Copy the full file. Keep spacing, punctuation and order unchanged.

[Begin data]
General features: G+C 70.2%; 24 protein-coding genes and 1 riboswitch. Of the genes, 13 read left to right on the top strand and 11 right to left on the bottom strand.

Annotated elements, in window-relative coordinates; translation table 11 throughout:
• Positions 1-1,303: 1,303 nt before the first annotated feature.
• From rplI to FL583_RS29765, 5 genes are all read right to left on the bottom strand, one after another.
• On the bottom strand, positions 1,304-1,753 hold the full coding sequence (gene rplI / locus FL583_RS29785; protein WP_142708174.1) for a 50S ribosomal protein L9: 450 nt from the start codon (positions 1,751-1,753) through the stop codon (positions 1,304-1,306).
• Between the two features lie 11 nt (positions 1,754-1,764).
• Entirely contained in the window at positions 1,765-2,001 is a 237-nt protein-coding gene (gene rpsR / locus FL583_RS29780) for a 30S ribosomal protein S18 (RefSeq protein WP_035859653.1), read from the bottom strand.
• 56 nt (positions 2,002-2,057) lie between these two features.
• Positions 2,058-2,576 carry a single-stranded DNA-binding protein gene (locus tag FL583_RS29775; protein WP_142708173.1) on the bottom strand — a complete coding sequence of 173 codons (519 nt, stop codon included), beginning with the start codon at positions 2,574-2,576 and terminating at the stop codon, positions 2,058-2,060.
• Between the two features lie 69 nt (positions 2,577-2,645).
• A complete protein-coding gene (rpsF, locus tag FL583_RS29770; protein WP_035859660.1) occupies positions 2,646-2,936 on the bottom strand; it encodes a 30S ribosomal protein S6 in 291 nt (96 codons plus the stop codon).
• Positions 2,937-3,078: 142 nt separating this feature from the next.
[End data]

General features: G+C 70.2%; 24 protein-coding genes and 1 riboswitch. Of the genes, 13 read left to right on the top strand and 11 right to left on the bottom strand.

Annotated elements, in window-relative coordinates; translation table 11 throughout:
• Positions 1-1,303: 1,303 nt before the first annotated feature.
• From rplI to FL583_RS29765, 5 genes are all read right to left on the bottom strand, one after another.
• On the bottom strand, positions 1,304-1,753 hold the full coding sequence (gene rplI / locus FL583_RS29785; protein WP_142708174.1) for a 50S ribosomal protein L9: 450 nt from the start codon (positions 1,751-1,753) through the stop codon (positions 1,304-1,306).
• Between the two features lie 11 nt (positions 1,754-1,764).
• Entirely contained in the window at positions 1,765-2,001 is a 237-nt protein-coding gene (gene rpsR / locus FL583_RS29780) for a 30S ribosomal protein S18 (RefSeq protein WP_035859653.1), read from the bottom strand.
• 56 nt (positions 2,002-2,057) lie between these two features.
• Positions 2,058-2,576 carry a single-stranded DNA-binding protein gene (locus tag FL583_RS29775; protein WP_142708173.1) on the bottom strand — a complete coding sequence of 173 codons (519 nt, stop codon included), beginning with the start codon at positions 2,574-2,576 and terminating at the stop codon, positions 2,058-2,060.
• Between the two features lie 69 nt (positions 2,577-2,645).
• A complete protein-coding gene (rpsF, locus tag FL583_RS29770; protein WP_035859660.1) occupies positions 2,646-2,936 on the bottom strand; it encodes a 30S ribosomal protein S6 in 291 nt (96 codons plus the stop codon).
• Positions 2,937-3,078: 142 nt separating this feature from the next.